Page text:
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Standards must be upheld if NCEA is to stay


Ogilvy: Standards must be upheld if NCEA is to stay

Survey results revealing an increasing lack of confidence in NCEA on the part of parents and employers should be the immediate concern of the new Minister in charge of compulsory schooling, David Benson-Pope, United Future education spokesman Bernie Ogilvy said today.

“The perception is that NCEA is easier than Bursary and School Certificate, that standards are unevenly assessed, and that the results students receive actually give little in the way of useful information,” Mr Ogilvy said.

“The reports I’ve heard about this year’s assessment of NCEA only serve to reinforce these views.”

“This year, a number of students sitting the Level 3 English exam used Bridget Jones’ Diary to answer questions on literature, but because of the way in which the standards are assessed, markers had to pass these students.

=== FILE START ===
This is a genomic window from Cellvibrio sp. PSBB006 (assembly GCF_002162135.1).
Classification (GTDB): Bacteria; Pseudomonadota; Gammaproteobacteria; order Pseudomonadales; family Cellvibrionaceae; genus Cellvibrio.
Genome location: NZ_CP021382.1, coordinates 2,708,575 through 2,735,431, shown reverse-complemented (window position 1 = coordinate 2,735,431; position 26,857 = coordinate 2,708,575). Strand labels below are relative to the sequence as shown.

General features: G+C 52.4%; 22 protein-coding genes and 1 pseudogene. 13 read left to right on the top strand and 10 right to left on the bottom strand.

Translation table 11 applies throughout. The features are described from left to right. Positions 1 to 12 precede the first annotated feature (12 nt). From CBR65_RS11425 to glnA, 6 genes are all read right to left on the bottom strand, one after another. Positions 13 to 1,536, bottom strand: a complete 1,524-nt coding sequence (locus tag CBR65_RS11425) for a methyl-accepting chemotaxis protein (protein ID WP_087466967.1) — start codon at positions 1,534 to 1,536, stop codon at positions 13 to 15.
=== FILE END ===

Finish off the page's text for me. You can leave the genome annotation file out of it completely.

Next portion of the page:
“Each year, NZQA find it difficult to get enough people to mark exams. This year, some of the Level 2 biology papers were marked by a first year maths teacher, whose last encounter with the subject was when she was at school herself,” he said.

Mr Ogilvy said the Minister should also be concerned about the way students approach standards.

On one hand, teachers and parents report that the standards system encourages students to do the minimal amount necessary, so that when it comes to exam time they know that they have got a certain number of credits during the year so they only attempt as much as they need to get through.

On the other hand, students who do not attempt a particular standard in the exam are recorded as having failed that standard, which distorts the results and makes the system seem tougher than it really is.

“These are just some of the problems with the exam system, where national standards are more likely to be examined on a consistent basis. That’s to say nothing about the way in which standards are assessed internally across schools throughout the year, with each school having different resources and policies to deal with issues such as reassessment and responses to external moderation.

“Put simply, NCEA needs to be approached with much more rigour.

“I hope Mr Benson-Pope will reassess his view that ‘most people are really pleased with the system we have got’, when he reads the survey and re-acquaints himself with those at the chalk face.”


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